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According to calculations by Dr David Asher of the Armagh Observatory and Robert McNaught of the Anglo-Australian Observatory, a Leonid meteor storm is expected to be visible this year from Northern Ireland, with a peak during the early hours of 19th November. The peak rate could be more than 1000 shooting stars per hour for up to an hour either side of 04:00.

Dust grains emitted by comet Tempel-Tuttle as it swings past the Sun once every 33 years produce the Leonid meteors. This comet revolves around the Sun in the opposite direction to the Earth, so that when the Earth crosses the trail of debris - which is composed of a number of dense discrete streams of dust particles - the dust grains enter the atmosphere at very high speeds, about 160,000 miles per hour. Most of the dust grains are very small, vaporizing in a few seconds at heights of 50 or 60 miles as they speed into the Earth's atmosphere, producing the familiar streaks of light.

Leonid dust trails in 2002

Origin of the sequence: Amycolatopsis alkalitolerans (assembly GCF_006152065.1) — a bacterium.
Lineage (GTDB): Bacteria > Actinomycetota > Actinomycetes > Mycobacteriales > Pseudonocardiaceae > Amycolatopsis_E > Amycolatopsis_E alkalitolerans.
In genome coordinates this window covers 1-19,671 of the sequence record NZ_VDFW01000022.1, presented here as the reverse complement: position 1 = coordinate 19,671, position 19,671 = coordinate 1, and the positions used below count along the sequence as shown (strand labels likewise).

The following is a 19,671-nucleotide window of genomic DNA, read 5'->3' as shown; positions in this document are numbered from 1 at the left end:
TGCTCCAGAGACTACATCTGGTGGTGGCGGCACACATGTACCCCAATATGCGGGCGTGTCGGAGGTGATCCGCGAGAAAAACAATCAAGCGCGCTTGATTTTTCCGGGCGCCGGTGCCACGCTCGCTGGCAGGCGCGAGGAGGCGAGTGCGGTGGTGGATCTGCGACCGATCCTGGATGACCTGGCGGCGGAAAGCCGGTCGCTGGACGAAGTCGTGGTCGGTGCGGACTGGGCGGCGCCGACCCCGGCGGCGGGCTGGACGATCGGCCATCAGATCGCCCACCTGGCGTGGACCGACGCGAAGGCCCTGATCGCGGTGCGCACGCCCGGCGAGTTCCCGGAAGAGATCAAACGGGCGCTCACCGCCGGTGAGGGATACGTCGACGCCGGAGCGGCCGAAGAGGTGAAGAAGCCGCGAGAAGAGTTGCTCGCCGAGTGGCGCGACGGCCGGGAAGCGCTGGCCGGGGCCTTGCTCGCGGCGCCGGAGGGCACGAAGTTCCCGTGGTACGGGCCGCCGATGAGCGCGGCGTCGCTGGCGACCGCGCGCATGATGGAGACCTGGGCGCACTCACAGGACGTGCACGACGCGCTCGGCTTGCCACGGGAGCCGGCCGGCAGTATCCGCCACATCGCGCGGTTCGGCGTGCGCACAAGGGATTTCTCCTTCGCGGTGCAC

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Leonid dust trails 2002

McNaught/Asher estimates for years 2000 to 2006

The dust particles move in very similar orbits around the Sun, but by perspective they seem to come from a single point in the sky known as the radiant. The radiant lies in the constellation Leo, hence the term Leonids. Leo will be fairly high in the south-east during the expected peak of the shower, however, the nearly full Moon will also be quite high in the western sky and its light may wash out the fainter meteors. The gas giant planet Jupiter will be shining brightly close to the radiant this year.

Meteor storm prediction had until recently been a rather uncertain science, but the techniques developed by David Asher and Robert McNaught have enabled storms to be forecast accurately to within a few minutes. This year, their calculations indicate two storms: the first, peaking at 4:00 am being visible from the UK and Ireland; the second, peaking at 10:36 am being visible from north America.

Those who wish to observe these meteors are advised to wrap up warm, find a clear dark site, and to look towards the northeast or southeast away from the glare of the Moon. The usual annual background Leonid meteor shower occurs this year from 15th to 20th November peaking on the night of 17/18 November and it is best observed after midnight.

Prof. Mark Bailey or John McFarland at the Armagh Observatory.
Tel.: 028-3752-2928; FAX: 028-3752-7174;
e-mails: meb@star.arm.ac.uk and jmf@star.arm.ac.uk

See also:
Armagh Observatory Leonid Pages
Astronomical Society of Australia

Last Revised: 2002 November 8th
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